The contribution which John Oman has made to theology is evaluated in
this thesis by an examination of his life and intellectual background, a survey of
the general pattern of his major theological writings, an introduction to his methodology, and an exposition and critical evaluation of the major themes of his theology.
The writer attempts to show that the traditional elements in Oman's thinking came from his Calvinistic background, but that the creative stimulus for the
distinctive elements in his theology were provided by Schleiermacher and Ritschl.
From them Oman learned the significance of freedom in theology, and the major
thesis of his thought may be characterized as a consistent presentation of the view
that freedom in its fullness is possible only when it is firmly based upon a reality
which faith apprehends and which sustains man's free action within the world.
The primary task of his theology, therefore, is the attempt to relate freedom,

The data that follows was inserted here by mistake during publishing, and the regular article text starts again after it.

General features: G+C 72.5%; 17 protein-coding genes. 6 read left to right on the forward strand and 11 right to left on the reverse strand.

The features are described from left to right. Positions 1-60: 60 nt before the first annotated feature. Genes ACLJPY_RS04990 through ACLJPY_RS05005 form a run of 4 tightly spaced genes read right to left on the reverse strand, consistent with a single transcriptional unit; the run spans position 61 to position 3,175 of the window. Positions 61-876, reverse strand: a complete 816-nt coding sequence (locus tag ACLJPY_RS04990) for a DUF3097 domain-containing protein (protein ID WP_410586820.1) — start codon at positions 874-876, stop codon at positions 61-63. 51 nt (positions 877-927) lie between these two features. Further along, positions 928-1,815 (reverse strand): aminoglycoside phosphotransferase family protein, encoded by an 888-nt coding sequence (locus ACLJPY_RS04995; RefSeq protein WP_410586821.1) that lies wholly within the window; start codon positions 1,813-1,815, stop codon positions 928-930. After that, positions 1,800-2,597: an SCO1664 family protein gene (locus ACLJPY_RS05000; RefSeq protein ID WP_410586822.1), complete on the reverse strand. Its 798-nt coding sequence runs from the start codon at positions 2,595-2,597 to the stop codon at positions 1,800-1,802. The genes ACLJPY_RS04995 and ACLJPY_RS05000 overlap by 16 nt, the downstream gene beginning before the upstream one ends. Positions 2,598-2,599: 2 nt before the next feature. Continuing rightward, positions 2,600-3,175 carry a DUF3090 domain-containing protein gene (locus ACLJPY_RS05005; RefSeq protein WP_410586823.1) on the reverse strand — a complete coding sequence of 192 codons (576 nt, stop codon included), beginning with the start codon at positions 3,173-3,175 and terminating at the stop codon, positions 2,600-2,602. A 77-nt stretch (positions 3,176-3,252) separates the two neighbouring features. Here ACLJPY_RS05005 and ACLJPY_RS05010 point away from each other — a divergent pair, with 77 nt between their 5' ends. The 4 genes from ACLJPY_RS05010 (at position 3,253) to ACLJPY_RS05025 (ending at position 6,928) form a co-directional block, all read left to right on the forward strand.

interpreted in its profoundest personalistic sense, to the whole of theology in
an adequate methodology and in the major themes of his thought—i.e. , in the concepts of authority, religion, reconciliation and the Church.
Oman's methodology is that man is to survey his environment, both
Natural and Supernatural, from the highest standpoint he can reach, with all his
experience, insight, and knowledge, and that this must be attempted in an attitude of reverence and sincerity. He applied this method consistently and comprehensively to his theology and this is largely responsible for the integrity and
wholeness of his thought which makes it a practical concern of life.
Oman has made a significant contribution to theology in certain areas
such as the existential interpretation of religious authority, the reorientation of
the doctrine of reconciliation according to its essential personalistic nature, and
the insistence on the spiritual nature of the Church in its organization, method and
task. However, there are some very serious limitations in his theology, such as
the lack of an adequate treatment of the doctrines of sin and revelation; further¬
more, his contribution to theology would have been much greater if the Christological
and kerygmatic framework of the Christian faith had been given fuller
expression and control in his thought. It is therefore concluded that Oman's
greatest contribution to theology lies in his methodology where freedom, personality, sincerity, and comprehensiveness are essential concepts and attitudes
for the study of theology.